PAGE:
All ye lo-fi heads rejoice. Even with the advent of digital technology and much improved recording processes, there are bands who embrace the asthetics of reel-to-reels and the fuzzy goodness of vintage. Sciflyer is one of those groups, and although they still plan on someday recording a studio album, they've embraced their current DIY status and have a couple releases under their belt. Their self-titled debut EP of 6 tracks was recorded on a 1972 4-track, while this newest EP/single makes the step up to an early 80's 8-track.
Musically, the group mixes a bit of noise-pop, shoegazer, and space rock for something that falls somewhere between Swervedriver and Duster's early album Stratosphere. At only 3 tracks and just over 15 minutes long, this release picks up where their debut left off, opening with the track "Slowfire," which moves back and forth from trippy psychedelic pop to walls of guitar noise. Clocking in at over 7 minutes, it's "Studio Audience" that finds the group at their best. Like some of the better space rock out there, it walks that fine line of being hypnotic without becoming boring, and the low quality of the recording actually adds little inconsistencies that give the track another layer.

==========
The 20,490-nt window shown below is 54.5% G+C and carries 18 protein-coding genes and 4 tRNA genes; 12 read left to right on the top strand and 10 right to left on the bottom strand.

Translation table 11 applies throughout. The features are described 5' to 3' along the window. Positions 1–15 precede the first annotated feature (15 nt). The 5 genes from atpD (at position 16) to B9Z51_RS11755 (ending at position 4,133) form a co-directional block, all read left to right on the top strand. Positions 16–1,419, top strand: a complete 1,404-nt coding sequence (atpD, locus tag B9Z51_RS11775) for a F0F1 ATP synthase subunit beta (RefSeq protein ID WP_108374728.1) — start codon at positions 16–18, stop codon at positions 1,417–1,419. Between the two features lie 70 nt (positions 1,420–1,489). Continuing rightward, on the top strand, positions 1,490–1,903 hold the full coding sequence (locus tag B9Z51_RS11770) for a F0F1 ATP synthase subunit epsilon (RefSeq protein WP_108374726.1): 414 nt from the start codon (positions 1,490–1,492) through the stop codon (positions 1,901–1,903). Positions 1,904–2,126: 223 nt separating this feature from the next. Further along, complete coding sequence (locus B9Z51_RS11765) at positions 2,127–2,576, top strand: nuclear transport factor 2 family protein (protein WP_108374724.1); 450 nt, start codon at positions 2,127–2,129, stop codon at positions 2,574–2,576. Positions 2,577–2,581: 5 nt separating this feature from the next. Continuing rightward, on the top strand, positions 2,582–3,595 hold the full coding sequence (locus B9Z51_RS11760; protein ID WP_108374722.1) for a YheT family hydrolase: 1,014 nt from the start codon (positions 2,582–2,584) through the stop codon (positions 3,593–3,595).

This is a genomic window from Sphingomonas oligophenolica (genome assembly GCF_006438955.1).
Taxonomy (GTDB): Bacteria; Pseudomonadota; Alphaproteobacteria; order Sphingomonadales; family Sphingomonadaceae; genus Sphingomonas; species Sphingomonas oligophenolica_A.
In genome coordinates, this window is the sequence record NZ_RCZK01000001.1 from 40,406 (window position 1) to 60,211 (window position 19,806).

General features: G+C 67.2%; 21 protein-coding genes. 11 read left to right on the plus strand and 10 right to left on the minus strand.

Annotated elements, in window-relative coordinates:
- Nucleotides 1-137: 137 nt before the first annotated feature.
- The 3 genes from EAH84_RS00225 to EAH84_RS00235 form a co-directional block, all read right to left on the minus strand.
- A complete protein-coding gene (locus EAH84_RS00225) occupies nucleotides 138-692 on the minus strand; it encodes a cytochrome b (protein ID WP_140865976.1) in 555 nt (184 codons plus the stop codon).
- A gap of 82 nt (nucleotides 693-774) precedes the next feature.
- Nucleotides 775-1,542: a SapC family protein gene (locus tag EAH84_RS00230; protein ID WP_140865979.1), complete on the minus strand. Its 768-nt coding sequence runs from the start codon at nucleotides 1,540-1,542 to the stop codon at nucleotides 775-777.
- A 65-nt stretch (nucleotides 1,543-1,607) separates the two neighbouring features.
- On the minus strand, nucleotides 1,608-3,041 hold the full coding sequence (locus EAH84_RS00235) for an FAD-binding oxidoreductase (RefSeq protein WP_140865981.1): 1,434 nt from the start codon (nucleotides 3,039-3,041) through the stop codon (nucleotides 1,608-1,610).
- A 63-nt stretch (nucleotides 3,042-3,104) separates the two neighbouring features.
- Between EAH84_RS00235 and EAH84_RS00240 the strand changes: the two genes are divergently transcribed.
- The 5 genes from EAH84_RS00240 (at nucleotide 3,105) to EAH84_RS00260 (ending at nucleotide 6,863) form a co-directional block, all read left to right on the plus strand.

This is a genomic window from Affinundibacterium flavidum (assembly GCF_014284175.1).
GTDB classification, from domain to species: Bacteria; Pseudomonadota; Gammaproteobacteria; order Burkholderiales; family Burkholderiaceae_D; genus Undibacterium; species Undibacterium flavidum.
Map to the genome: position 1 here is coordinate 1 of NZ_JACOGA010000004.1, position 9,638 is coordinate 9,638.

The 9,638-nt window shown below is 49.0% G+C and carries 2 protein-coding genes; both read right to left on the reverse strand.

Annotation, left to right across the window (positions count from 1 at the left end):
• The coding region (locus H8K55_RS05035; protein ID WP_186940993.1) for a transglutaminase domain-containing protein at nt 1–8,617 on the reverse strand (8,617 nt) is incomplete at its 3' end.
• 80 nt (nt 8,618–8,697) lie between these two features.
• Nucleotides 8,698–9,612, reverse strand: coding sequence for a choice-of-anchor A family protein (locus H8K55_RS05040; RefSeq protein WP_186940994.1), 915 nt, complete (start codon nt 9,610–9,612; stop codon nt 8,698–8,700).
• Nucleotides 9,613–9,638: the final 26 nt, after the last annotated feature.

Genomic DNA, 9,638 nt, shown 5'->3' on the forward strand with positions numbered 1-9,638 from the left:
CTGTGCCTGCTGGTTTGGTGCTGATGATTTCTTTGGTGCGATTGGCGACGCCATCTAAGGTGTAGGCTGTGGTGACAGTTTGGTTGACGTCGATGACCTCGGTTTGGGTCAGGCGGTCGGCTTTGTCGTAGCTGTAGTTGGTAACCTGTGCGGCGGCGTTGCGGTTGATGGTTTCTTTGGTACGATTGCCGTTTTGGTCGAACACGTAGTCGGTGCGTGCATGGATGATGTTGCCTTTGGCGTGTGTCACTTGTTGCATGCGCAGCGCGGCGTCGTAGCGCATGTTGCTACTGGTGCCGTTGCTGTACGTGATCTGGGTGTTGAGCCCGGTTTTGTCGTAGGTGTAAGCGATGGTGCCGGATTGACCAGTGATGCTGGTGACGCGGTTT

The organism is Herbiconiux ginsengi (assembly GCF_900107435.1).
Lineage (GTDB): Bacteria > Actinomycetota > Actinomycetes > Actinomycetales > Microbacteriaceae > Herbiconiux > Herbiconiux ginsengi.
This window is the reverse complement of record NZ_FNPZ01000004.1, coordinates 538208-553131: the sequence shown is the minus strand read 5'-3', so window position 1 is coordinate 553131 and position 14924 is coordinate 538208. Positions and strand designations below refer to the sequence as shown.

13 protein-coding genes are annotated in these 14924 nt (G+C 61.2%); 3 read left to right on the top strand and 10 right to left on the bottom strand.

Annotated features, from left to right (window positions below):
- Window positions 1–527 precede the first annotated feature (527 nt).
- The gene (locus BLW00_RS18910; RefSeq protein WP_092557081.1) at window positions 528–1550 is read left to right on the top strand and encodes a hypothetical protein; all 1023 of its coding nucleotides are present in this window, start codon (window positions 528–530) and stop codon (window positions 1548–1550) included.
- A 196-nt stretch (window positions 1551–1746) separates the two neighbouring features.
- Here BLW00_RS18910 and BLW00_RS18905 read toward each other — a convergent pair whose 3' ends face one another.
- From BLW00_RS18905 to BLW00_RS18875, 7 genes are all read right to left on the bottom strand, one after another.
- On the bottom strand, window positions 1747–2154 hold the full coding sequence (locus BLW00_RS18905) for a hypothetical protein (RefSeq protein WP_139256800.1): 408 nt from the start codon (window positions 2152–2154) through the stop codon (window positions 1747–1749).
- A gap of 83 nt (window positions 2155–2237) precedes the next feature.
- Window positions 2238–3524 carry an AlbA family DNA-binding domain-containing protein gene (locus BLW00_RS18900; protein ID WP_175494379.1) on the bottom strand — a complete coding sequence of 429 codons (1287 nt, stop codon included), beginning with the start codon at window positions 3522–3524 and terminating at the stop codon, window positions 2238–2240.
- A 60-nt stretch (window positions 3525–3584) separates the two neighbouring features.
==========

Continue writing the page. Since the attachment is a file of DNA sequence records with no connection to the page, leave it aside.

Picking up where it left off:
If the middle track worked well in the lo-fi setting, it's the closing track of "Powerline" that brings out the weaknesses. A cover of a Husker Du track, the quick percussion simply becomes distractingly muddy, and the fast pace of everything else gives the track an unfortunately tinny sound. In the end, the group definitely has some potential, and the short release is great when the inherent qualities of old tape recording aren't brought to the forefront. Lo-fi purists will revel in this disc (and especially the group's EP, which also works the recording equipment to their advantage most of the time), but those hoping for the clean wooziness of My Bloody Valentine and others may find the ever present warm tape hiss and other qualities of the recording distracting.